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As part of <a href="http://www.gamasutra.com/view/feature/3450/korea_rising_five_crucial_.php">its special on the Korean game industry</a>, Gamasutra spoke to Nexon's Steven Lee, who addresses the region's schism between online and console development wit

January 24, 2008

13 Min Read

Author: by Staff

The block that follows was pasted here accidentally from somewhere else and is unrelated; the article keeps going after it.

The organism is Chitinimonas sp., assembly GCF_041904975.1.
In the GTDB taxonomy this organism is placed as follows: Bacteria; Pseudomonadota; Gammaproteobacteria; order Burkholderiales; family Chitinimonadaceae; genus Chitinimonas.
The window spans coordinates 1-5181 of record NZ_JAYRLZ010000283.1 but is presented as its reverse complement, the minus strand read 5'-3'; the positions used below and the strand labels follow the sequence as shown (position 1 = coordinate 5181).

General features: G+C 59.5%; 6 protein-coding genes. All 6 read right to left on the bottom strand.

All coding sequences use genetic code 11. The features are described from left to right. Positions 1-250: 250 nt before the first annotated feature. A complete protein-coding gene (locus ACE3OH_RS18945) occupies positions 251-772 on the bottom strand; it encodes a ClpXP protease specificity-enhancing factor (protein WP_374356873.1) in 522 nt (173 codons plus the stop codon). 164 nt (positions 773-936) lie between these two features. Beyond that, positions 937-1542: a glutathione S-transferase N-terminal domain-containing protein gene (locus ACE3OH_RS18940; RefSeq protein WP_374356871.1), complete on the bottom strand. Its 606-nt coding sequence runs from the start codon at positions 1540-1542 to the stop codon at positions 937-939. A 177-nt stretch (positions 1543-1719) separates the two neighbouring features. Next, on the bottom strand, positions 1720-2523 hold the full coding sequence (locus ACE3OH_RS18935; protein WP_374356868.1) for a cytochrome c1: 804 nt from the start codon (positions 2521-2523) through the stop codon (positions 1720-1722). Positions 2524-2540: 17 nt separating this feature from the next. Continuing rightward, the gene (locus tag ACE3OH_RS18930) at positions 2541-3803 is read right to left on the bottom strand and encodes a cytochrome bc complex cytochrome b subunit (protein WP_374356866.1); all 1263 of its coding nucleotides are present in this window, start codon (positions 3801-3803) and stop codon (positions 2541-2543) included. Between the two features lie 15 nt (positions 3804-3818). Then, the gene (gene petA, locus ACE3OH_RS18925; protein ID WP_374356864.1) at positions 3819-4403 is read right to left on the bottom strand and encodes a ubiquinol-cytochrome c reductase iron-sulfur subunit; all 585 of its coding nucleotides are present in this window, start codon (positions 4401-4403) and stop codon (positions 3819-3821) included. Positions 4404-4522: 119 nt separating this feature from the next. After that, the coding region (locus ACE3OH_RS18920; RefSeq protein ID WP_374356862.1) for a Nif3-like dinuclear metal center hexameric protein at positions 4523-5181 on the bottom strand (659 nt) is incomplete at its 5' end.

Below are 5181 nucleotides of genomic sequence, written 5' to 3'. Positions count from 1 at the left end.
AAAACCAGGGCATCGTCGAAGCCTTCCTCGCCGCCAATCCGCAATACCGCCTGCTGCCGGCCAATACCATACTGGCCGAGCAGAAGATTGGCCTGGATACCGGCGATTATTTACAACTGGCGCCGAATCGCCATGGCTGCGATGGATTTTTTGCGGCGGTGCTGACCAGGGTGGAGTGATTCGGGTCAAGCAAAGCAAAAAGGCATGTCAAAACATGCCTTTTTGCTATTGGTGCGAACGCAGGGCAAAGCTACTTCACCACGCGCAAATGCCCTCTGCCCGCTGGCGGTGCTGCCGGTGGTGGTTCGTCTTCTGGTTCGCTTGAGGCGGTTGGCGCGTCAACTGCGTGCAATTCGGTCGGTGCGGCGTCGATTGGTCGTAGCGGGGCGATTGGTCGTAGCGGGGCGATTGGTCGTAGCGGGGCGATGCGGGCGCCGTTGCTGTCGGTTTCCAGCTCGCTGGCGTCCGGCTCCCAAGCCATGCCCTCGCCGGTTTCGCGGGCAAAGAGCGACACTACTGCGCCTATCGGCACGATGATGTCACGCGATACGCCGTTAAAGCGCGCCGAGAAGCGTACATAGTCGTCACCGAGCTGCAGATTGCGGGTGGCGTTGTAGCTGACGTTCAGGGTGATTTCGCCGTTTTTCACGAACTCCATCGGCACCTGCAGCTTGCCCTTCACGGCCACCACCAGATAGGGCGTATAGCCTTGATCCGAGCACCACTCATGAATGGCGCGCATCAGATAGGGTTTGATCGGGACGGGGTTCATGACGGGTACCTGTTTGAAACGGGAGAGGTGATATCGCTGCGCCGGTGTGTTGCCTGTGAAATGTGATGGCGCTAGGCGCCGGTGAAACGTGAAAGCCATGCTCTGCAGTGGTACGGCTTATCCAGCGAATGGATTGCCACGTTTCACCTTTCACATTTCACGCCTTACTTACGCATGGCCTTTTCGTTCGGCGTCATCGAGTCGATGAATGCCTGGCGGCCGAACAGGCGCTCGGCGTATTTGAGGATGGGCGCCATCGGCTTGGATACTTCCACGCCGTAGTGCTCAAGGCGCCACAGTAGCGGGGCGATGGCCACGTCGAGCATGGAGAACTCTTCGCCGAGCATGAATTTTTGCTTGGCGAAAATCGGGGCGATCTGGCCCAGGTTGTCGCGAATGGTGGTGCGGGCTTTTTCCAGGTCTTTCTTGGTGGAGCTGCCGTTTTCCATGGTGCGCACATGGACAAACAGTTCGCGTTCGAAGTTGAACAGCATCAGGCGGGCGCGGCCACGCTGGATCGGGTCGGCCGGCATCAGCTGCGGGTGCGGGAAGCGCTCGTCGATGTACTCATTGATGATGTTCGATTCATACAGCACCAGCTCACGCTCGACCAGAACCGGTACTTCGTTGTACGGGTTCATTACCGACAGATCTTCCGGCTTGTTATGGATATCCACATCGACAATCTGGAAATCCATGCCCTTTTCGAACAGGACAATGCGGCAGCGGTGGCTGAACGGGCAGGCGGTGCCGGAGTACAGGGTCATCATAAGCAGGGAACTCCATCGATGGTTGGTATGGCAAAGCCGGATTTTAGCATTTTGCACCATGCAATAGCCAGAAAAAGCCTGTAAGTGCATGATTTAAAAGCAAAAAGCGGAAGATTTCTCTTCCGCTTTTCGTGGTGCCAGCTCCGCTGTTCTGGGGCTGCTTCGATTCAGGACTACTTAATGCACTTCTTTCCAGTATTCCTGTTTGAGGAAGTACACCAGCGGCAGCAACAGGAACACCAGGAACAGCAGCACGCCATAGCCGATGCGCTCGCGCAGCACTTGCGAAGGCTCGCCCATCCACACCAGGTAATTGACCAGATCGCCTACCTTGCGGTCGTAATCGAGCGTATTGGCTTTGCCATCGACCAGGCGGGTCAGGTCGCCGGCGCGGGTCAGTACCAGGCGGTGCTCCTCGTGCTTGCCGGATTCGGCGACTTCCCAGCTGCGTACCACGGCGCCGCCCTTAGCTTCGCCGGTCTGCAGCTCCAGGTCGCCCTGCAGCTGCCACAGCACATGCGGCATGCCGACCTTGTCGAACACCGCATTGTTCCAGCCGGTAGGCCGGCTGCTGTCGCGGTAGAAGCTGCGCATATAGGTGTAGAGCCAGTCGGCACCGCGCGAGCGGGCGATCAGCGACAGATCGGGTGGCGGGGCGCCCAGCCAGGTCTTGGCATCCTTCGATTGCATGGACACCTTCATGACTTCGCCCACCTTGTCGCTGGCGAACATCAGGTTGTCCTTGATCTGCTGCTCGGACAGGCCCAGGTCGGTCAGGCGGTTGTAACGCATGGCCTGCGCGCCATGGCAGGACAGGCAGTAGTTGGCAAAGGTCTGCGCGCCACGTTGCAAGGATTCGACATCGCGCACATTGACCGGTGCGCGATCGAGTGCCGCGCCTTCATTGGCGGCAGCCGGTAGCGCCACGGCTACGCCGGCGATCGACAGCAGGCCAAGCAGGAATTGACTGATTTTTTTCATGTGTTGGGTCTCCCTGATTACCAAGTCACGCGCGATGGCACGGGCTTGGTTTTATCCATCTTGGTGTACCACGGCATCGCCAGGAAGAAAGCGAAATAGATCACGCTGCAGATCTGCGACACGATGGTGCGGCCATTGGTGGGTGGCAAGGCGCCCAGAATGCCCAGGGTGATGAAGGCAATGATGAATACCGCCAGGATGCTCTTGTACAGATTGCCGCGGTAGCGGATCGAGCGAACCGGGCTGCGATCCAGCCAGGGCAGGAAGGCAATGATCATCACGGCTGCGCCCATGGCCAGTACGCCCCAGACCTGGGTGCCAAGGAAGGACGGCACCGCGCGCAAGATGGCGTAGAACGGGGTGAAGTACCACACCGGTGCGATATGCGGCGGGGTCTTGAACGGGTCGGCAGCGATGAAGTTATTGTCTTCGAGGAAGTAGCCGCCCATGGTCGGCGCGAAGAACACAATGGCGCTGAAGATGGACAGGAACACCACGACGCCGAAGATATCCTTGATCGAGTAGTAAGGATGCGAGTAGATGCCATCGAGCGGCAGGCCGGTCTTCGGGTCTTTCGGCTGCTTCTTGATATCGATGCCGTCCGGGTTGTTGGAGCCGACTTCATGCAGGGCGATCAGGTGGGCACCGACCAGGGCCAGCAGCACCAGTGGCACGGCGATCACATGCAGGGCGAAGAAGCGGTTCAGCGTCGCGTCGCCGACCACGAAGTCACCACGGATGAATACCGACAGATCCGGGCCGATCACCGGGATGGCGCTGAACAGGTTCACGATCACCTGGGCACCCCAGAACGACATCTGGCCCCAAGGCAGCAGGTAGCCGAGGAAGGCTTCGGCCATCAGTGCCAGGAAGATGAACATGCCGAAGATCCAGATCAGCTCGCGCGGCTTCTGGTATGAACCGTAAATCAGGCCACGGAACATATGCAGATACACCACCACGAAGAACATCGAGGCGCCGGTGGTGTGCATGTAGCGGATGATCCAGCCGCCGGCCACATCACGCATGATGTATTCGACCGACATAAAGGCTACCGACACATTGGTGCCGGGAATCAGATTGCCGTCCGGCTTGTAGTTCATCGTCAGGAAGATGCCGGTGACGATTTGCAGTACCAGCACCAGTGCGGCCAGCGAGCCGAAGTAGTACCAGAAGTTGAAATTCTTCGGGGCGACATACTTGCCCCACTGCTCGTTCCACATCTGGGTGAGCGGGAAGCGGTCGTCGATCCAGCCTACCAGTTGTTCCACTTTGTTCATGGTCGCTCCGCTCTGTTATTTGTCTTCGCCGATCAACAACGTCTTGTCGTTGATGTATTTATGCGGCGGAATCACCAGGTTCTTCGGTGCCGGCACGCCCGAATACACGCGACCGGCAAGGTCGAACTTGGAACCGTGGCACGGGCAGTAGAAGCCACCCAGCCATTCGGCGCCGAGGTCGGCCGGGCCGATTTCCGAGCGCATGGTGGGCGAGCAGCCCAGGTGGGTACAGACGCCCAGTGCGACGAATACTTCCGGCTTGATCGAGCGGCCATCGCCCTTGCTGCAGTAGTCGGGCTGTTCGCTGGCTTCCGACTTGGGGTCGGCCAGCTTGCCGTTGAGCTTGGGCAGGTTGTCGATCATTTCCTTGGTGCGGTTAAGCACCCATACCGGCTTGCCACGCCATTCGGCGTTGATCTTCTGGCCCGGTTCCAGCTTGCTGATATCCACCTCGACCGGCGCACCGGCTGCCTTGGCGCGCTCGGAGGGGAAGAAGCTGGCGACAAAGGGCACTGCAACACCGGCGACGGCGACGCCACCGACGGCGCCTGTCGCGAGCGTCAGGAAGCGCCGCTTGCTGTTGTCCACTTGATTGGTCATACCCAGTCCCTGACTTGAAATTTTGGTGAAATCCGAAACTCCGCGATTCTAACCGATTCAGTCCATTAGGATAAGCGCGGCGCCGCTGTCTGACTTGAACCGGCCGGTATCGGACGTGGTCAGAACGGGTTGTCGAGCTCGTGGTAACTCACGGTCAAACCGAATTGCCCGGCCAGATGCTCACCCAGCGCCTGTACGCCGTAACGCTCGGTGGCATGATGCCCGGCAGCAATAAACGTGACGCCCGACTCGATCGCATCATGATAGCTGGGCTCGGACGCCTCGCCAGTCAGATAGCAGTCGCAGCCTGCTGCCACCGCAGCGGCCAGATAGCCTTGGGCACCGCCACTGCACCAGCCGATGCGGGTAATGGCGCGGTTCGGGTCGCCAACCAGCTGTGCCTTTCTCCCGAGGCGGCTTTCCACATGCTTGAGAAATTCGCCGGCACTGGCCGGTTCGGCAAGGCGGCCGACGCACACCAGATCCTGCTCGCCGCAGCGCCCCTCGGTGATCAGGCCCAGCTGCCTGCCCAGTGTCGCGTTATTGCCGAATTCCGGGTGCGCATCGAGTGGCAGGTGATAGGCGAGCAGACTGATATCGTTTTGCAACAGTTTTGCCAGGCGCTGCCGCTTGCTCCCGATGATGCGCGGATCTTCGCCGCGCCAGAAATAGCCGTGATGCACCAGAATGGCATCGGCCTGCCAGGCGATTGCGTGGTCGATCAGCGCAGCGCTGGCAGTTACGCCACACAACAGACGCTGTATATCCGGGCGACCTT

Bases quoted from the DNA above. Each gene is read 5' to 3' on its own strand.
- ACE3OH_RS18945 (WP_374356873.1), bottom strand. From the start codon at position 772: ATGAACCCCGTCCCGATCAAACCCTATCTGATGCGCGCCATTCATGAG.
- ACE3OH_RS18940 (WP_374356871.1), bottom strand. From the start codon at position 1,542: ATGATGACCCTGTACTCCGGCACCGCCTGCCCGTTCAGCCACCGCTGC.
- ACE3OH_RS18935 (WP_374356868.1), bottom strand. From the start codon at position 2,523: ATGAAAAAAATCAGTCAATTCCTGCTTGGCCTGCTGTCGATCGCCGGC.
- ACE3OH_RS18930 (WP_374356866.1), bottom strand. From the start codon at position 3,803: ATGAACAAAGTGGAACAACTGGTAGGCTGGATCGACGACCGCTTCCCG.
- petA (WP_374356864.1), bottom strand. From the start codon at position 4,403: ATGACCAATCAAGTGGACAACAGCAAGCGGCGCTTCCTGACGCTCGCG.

With the rise of microtransactions and MapleStory, South Korean gaming has been growing in respect and relevance in the west. There's a lot to learn from this rich, constantly evolving market, which grew up along lines so different from the U.S., Japan and Europe that it's difficult to compare -- and compete with. To that end, Gamasutra has compiled five complete interviews with a variety of members of top companies in the market, conducted principally at the annual Gstar trade show, to offer their perspective on the industry in 2007 and going forward. This time, Gamasutra speaks to Stephen Lee, manager of international business development at Nexon, about the big schism between rapid Korean development in a thriving online game business versus the much smaller, slower retail box and console-focused market. Now that Nexon is creating versions of its hit casual PC MMO Maple Story for DS and Xbox 360 with Nintendo, Lee reveals some interesting implications. From your perspective how is the expansion into the U.S. market going, from the Korean side? Stephen Lee: We launched the MapleStory PC online game service back in late 2005, and it was the first time we actually started off by just putting our service there, without conducting any marketing activities or anything. We just launched our server there, and managed it remotely from Korea. We found out that... actually, the users were coming in without any marketing activity or anything. We thought that the market might now be mature enough. In fact, we tried to service our game back in early 2000 -- I think it was 2001 or something like that -- and we haven't actually quite succeeded. We had that experience. But because of the success of MapleStory, we really saw how the market was going and how people were becoming more adoptive of the online experience. Obviously, through our studies, we saw that infrastructure and necessary surrounding environment for our online gaming was becoming more and more mature. We think that the U.S. market, as a market, it's big enough for gaming, but mainly until now, it was focused on the console game side. I think it has a lot of potential and still has to grow. What do you think of the results so far? Obviously you're trying to get in there before everyone else with microtransactions and that sort of business model. Are you pleased with the results so far, or is there a long way to go, you think? SL: We are very much satisfied as of now. We have seen pretty good numbers for our game service, and we have actually received a lot of spotlight from all of the gaming industry. We have closed a deal with some major companies in the States as well. You mean like the ad deals? SL: Yeah, like the Viacom deal [and other deals which are] not necessarily for the North American market. Again, we have a lot of interest. Considering the market size and the existing number of gamers, I think we have a long way to go. We think in a couple of years, the situation will dramatically change. Nexon was, I guess, really at the forefront of the microtransactions, even in Korea here. I heard that the first largely successful game that used that as a business model was QuizQuiz [released by Nexon in 1999]. I don't actually know -- at the time, was it a pioneering thing to go that route, or had there been some other models already? SL: Actually, the way that we discovered our new business model was somewhat incidental. We didn't actually plan to switch to this model. First, it started off as a subscription model, but then we discovered that we had been losing users dramatically. We tried to fix the problem and figure out how we could re-attract the users that were leaving the game. As a way of that, we created a system where we could allow users to decorate avatars and things. They could purchase their decorative items through microtransactions. Surprisingly, users started to gather back, and we thought this could actually be a business model for the future market. It seems like now microtransactions have started, they'll never stop. I don't think there's any going back to subscription from here. What do you think? SL: I can't rule out the merits of the subscription model. These days, almost all games adopt the microtransaction model, but games like World of Warcraft are successful. It's one of the most successful games in the world. It depends on content, actually, not necessarily the trend. We could have both models combined, just like Mabinogi service in Korea. It's actually a combination of microtransaction and subscription-based model. Do you think console will ever be important in the Korean market? Will it ever be something where people can actually make a profit? The console market in Korea is so small right now. SL: Nintendo actually expanded their branch into Korea early last year. They're performing pretty aggressive marketing activities throughout the year. It's not as expected, compared to what Nintendo has been achieving in other markets, but it's doing fairly well, from what I've heard, and it's a good relationship with them as well. We'll have to see, but there has been piracy in most of the Asian territories, and that had been one of the main hindrances for the console market from growing. If gamers become aware of the fact that the copyright issue will eventually deprive them of their entertainment, and if the market... we hope that the gaming market as a whole will grow together. We'll eventually have to see how it goes, because we're also developing console games. Do you think that the existing consoles are set up now, or if they will be for the near future, for a microtransaction-type model? SL: Yeah, I think that's possible. Microsoft, from my understanding, that's what they actually are pursuing. There's no reason why they can't do it. Nexon is doing MapleStory DS. How far into development is that, if you know? SL: We're planning to launch it by the middle of this year. We're aggressively developing it, and we're in very good shape. I've seen videos of it. I talked to Calvin Yoo at the Austin Game Developer's Conference, and he was very surprised to learn that there were already videos of it out on the Internet. Will it actually be an MMO-type thing? SL: You mean MapleStory DS? It's not an MMORPG kind of game. It's a typical kind of action role-playing game. It will have fairly different gameplay compared to the original version. It will be specifically adapted to the platform itself. So more local play than networked play? SL: Right. Single-player. We have some features that support multiplayer, but the main feature will focus on single player. I was actually talking to Gravity yesterday as well. They're bringing Ragnarok to DS, and you're bringing MapleStory to DS. And your target launches are somewhat similar. But I don't think they're as far along as you. It will be very interesting to see, because I feel like those will be the two rivals, in terms of... also, can you say who the developer is? SL: You mean for MapleStory? We're developing in-house, in cooperation with Nintendo. I see. Yeah, because a number of companies have said to me that in Korea, there's still not many developers used to making full, boxed end products. That kind of workflow and making complete products from the very beginning is very difficult. How have you tackled that? SL: To be honest, we also don't have that much experience with the complete, packaged kind of game. Most of the developers have grown up playing the famous console games and things. The basic idea is that we obviously have learned a lot from the development process, and we still have to learn more. Nintendo has been very helpful in that perspective. We obviously made a lot of mistakes as well, but we are very keen to... MapleStory is one of our representative IP, and if we're launching it, we have to make it successful. We're doing our best to make it a high-quality standalone type of game. And it's also very appealing to global markets, like the U.S. and Japan, because it's got the right kind of look. Are you going to launch that in other territories as well? SL: Yeah, we'll have to see. We'll first launch it in Korea, then try to expand it into other markets like the States, Australia, Europe, and so on, where Nintendo has their own existence and establishment. Actually, some other developers I spoke with said that Nintendo was not helpful at all. It's interesting to hear you say that. Their office is so new that maybe they just can't support as many people. SL: I think the function that Nintendo Korea... I think the first duty is allocation of function to different entities within Nintendo. All their developing resources at Nintendo are located in Kyoto, in Japan. We're actually talking to both sides. While gaining subsistence for the developing side, we talked to the people from Kyoto, and in terms of business, we're also talking to Nintendo Korea. That makes sense. So you're getting more of the actual hands-on help from the Kyoto side. SL: Right. Also the relationship with Nintendo... I can't disclose specific deals with them, but for us, it was a special kind of deal. It's pretty much different from a mere third-party kind of contract. It makes sense that they would want to. They're trying to make a big push in Korea, so it makes sense that they would try to partner up with someone and get a really good product out there from the Korean market, for the Korean market. How did the Counter-Strike deal come about? SL: Counter-Strike, as you know, was once the market-dominating product in Korea. But because of its commercialization policy for PC cafes and things, it sort of lost its power in the market. But there are still many core fans of the product, and a lot of potential. It was successful enough through the Steam platform in the States and Europe and western territories, but in Asia, it didn't do as well there. There were piracy issues, and compared to playing online games, people weren't used to purchasing packaged products and playing the game. I think the interest of both parties were sufficiently met with each other, and I think that resulted in closing the deal. Is it still developed by Valve? SL: No. It's actually in co-development with Valve. Interesting. So is the intent to launch in this market first? SL: Yeah. Actually, the service will cover Korea, China, Japan, and Taiwan -- four territories in the Far East. The first service launch will be Korea. That's interesting, because they have Counter-Strike in arcades now with Namco, I think, who is releasing it. They have their arcade Counter-Strike product, and then you'll launch your PC Counter-Strike product. It'll be interesting to see how that goes. I actually didn't even know that this was happening. SL: We made an announcement back in July 2007. I'm just out of the loop! So here at Gstar, you have a very huge presence. It's very impressive. I was surprised to see it. You have this whole space we're in now, and you have the biggest space on the show floor. Why is that? Do you think a lot of consumers will come that you can influence, or is it to just show your power? SL: We can't deny the fact that Gstar, in terms of the size of the show, is getting smaller and smaller year by year. That's what the market actually perceives. Since it's the biggest game show in Korea, and we're one of the largest online game companies in Korea, we have a lot to show, obviously. For gamers who would actually come to the show and have anticipation in terms of what new products will be released and how the market will turn out to be in the near future, I think it's worthwhile to let them know what we're doing and how dedicated we are to providing new entertainment to them. What is your perception of the Korean market right now? I've heard a lot of different ideas about how it's going. Some people say there are so many people bringing out MMOs right now, and there's going to be a big crash. I've heard some other people say that it's unstoppable, and the market will just keep growing. What do you think right now? SL: I would actually like to know that! (laughs) The market has actually been a pioneer kind of existence in the world. Before it even formed a decent console market, the market had been developed by the online gaming industry, and so the characteristics might be slightly different from existing western markets or in Japan. Apparently people usually say that it's pretty much saturated, and conditions are getting more severe year by year. Why do you think the market grew up so fast with online games before console was even fully developed? SL: There had been a lot of creative developers who had the talent, ideas, and creativity to develop competitive content and games. Since the console game market had not been mature enough for them to develop new titles and new game products inside Korea, I think that resulted in... not failure, necessarily, but slower growth of the console game market. As you know, we developed the world's first graphic MMORPG back in 1996, and also we had a huge boom in terms of the IT industry in the late 1990s. That had actually provided the perfect condition for modern game companies to grow, and we had been one of the leading companies in Korea. All those conditions combined, I think, provided sufficient condition for the market to grow. What do you think of that from the player's side? One thing I've heard is that a lot of people are using MMOs not so much as a fun thing to play, but as their job, by buying and selling items and things. SL: The core users are very loyal to a game, and we can't complain if that's their way of playing, right? Actually, MMORPGs these days are so sophisticated, and you can do a lot of things. It's not just playing a game. You can conduct missions and stuff like that. It's also effective means for socializing with people, and making new friends, and things like that. I think it's an interesting phenomenon. In terms of your console development, aside from the DS, is that with an eye on the Western market, then? You said that Nexon is now working on console development, so since the market doesn't exist much here, are you more focusing on that market? SL: First of all, referring back to my saying we're developing console games now, that doesn't necessarily mean that we are seriously focusing on that console gaming field. We're just trying to develop our games -- the DS version of MapleStory, and the 360 version. So there's a Xbox 360 version also of MapleStory? SL: Yeah, that's been announced here. That doesn't necessarily mean we're converting our business direction to the console gaming field. Since we have a lot of content that's been successful in the online gaming market, we're trying to figure out what possibilities we may have in other fields, such as console games, animation, merchandising, and all those related types of products. As a result of that, if it can actually help us expand our users in Western markets, then that would be a perfect result. [For many more insights into this vibrant and unique territory for gaming, the full transcripts of these interviews are now available on Gamasutra.]